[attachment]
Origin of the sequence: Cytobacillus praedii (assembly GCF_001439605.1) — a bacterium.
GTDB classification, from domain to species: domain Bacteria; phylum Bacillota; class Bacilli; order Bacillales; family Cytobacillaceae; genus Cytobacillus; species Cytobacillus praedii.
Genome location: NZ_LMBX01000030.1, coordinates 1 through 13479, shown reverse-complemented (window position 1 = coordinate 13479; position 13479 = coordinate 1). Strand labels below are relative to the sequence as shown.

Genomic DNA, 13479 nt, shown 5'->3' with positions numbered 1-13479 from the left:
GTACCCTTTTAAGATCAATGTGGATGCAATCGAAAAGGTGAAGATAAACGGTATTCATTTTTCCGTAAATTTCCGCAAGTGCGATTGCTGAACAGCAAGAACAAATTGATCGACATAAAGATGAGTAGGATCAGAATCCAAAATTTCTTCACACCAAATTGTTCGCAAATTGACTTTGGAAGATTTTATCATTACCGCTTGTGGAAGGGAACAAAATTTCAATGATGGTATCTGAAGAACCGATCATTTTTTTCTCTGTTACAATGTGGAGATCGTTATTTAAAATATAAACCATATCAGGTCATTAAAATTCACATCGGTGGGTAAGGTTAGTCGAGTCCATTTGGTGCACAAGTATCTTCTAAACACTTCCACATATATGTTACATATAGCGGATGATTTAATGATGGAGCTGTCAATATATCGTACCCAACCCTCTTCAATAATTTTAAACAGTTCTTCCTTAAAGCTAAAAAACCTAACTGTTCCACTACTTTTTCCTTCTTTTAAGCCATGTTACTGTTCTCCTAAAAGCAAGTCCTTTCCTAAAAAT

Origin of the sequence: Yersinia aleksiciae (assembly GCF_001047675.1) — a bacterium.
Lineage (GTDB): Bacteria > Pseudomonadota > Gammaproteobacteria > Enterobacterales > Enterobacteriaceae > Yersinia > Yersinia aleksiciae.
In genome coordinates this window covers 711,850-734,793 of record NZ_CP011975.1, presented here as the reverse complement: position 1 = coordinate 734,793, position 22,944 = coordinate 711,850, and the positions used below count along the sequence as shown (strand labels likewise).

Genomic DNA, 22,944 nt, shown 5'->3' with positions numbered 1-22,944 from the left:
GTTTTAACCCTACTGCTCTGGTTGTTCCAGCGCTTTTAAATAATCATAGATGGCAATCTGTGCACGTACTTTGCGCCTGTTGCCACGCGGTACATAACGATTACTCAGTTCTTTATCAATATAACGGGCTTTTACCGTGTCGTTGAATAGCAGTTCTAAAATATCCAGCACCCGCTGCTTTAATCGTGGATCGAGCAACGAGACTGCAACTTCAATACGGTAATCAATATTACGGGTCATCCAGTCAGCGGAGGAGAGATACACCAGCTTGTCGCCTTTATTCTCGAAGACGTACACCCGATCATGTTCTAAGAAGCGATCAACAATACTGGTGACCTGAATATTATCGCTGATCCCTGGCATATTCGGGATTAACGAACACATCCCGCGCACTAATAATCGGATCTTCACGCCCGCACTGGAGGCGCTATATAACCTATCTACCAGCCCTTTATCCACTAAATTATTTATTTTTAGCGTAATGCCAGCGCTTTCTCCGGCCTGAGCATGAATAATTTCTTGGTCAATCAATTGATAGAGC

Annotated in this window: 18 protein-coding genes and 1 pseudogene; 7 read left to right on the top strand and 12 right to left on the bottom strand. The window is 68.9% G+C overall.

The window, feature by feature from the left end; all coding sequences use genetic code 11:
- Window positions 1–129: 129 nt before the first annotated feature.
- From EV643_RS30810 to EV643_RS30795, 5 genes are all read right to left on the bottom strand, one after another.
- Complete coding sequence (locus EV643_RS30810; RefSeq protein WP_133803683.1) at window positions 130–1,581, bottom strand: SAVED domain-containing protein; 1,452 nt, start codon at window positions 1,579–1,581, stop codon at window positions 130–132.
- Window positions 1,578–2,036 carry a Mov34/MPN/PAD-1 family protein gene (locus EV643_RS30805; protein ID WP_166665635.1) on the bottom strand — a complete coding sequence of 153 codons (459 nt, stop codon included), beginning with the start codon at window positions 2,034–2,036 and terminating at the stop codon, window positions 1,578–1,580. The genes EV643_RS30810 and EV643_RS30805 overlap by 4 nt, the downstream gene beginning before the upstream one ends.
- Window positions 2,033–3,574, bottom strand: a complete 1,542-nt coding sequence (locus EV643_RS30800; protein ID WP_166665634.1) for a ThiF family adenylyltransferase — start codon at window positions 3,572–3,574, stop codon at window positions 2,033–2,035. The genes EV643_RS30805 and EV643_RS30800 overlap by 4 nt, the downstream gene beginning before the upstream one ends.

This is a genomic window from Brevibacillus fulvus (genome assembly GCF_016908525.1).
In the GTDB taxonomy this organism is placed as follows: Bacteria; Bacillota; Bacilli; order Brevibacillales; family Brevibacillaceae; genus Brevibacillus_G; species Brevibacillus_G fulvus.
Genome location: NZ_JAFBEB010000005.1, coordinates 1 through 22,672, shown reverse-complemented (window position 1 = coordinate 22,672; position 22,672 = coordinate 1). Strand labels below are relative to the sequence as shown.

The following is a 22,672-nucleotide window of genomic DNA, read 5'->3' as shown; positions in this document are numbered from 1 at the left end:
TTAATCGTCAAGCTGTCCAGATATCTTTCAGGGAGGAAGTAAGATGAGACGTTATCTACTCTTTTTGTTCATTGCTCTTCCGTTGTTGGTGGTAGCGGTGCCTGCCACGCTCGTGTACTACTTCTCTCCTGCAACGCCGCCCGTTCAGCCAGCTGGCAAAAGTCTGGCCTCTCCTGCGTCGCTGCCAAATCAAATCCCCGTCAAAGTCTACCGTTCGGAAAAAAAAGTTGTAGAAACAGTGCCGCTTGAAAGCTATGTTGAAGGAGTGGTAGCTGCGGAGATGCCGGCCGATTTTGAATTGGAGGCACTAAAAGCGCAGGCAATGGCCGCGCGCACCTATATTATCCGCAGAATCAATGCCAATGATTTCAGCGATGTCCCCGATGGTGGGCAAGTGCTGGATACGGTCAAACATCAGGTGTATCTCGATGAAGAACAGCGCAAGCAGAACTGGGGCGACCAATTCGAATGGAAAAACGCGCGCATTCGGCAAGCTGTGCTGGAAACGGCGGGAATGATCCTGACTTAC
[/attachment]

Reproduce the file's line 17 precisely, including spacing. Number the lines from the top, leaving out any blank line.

- Window positions 2,033–3,574, bottom strand: a complete 1,542-nt coding sequence (locus EV643_RS30800; protein ID WP_166665634.1) for a ThiF family adenylyltransferase — start codon at window positions 3,572–3,574, stop codon at window positions 2,033–2,035. The genes EV643_RS30805 and EV643_RS30800 overlap by 4 nt, the downstream gene beginning before the upstream one ends.